Simon Buckell, our resident Naturalist at Ökologie, takes you on a virtual guided tour around Tengah Island introducing some of the island’s wildlife as he goes and pointing out the best places to spot a turtle or five!
Back in June last year I was asked if I would like to join the (then BRISC, now Ökologie) team on Pulau Tengah at its early stages to carry out avian and marine wildlife surveys. This kind of opportunity does not come along often and so of course I jumped at the chance and arrived on the Island in September.
During my short but enjoyable time on the Island (7 weeks) we observed and recorded 105 different species of bird on and around the island. Some of the Interesting species included Brown Booby, Christmas Island and Lesser Frigatebirds, Bulwers Petrels, Sooty & Bridled Terns, Red Necked Phalaropes, Nicobar Pigeon, Grey Faced and Oriental Honey Buzzards, Japanese Sparrow-hawks, Black Bittern and a Hoopoe. Common sightings included the colourful Brown Throated Sunbirds, Pied Imperial and Pink Necked Green Pigeons, Black Naped Orioles, White Rumped Sharma’s, Brahminy kites and White Bellied Sea-Eagles that drift lazily in the pale blue skies above.
Several pelagic surveys provided early indications that marine life is rich in the surrounding waters with 3 species of Turtle seen which included Hawksbill, Olive Ridleys and the most numerous being Green Turtle. Dolphins are always a privilege to encounter and I had suspected that they could be in these waters but maybe difficult to locate so when a small pod of 7 Indo Pacific Bottle Nosed Dolphins with a young calf appeared during a routine pelagic trip this proved the importance to both the surrounding waters and our surveys. Otters have been seen just offshore from the main resort beach as well Turtles, Dugong and a Frasers Dolphin that graced the presence of the lucky few present one afternoon. The list of wildlife is getting longer as the surveys continue but for the purpose of this blog post I thought I would take you for a “virtual” guided tour of the island.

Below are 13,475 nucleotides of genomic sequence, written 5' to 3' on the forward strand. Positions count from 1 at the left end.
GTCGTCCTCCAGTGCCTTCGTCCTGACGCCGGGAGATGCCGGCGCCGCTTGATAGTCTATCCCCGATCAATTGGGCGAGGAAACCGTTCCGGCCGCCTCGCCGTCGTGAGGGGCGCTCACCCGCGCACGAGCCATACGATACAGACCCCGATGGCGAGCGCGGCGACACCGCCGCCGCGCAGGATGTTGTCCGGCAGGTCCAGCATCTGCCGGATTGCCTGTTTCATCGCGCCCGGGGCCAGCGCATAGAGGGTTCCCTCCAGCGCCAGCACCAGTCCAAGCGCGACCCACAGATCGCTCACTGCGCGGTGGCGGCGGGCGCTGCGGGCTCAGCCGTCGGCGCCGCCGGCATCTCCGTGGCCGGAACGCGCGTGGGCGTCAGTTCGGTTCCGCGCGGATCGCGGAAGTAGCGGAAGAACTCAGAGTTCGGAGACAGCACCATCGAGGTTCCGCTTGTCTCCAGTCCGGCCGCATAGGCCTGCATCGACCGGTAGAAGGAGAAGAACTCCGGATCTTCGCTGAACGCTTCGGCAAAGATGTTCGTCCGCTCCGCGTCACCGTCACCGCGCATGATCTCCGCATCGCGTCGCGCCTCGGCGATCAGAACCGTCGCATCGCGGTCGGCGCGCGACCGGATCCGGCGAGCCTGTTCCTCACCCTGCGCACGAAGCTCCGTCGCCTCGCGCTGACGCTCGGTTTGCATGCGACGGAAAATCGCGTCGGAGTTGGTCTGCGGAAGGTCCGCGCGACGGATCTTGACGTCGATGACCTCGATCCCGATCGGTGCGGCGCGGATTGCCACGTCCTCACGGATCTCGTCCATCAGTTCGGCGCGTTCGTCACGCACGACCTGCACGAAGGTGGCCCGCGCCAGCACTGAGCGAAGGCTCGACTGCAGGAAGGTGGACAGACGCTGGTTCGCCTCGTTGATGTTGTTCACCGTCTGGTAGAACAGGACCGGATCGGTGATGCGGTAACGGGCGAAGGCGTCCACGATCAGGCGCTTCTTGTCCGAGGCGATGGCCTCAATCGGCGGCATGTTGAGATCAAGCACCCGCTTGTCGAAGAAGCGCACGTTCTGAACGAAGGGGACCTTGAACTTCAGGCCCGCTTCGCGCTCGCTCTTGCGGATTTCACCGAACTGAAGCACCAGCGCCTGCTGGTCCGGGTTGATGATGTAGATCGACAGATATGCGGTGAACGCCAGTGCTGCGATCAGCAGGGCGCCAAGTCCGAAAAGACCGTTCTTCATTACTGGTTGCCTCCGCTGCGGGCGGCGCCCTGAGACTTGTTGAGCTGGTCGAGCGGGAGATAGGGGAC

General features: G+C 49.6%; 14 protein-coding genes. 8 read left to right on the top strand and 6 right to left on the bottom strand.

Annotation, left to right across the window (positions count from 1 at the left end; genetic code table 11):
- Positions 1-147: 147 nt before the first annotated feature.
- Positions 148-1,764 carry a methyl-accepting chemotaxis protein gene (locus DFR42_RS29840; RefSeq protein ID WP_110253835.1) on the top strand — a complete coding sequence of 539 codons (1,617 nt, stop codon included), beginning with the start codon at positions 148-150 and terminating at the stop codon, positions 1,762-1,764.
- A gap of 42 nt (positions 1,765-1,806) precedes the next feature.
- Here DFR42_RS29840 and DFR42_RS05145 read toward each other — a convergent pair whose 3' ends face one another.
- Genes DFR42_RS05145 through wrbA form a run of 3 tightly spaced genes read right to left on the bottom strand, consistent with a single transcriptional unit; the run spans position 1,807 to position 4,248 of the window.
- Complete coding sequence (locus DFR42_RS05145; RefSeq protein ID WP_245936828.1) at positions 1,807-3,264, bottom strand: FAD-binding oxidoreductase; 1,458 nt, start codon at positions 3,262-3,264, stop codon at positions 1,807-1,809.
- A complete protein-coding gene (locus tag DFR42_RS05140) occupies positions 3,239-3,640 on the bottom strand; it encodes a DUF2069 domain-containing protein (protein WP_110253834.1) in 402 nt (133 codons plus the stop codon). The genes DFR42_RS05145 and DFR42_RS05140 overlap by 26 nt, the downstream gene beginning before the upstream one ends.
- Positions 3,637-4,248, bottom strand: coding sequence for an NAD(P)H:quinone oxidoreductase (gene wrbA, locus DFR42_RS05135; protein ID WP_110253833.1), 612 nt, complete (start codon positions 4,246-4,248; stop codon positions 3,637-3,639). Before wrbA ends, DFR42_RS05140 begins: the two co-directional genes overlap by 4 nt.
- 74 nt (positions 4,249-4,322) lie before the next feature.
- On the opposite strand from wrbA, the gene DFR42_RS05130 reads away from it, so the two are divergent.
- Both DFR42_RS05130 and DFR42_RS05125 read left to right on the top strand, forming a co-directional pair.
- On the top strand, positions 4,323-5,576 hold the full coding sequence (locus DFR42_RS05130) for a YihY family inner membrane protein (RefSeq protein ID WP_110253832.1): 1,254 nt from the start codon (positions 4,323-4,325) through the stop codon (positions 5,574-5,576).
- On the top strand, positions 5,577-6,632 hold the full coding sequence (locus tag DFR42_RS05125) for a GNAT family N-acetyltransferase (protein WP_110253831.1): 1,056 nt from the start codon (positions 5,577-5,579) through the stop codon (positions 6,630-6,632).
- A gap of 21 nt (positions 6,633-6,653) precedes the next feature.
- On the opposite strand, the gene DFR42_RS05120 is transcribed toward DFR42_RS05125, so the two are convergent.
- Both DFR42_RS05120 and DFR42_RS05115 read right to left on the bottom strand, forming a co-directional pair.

Sunrise at dawn over the island
Small section of the trail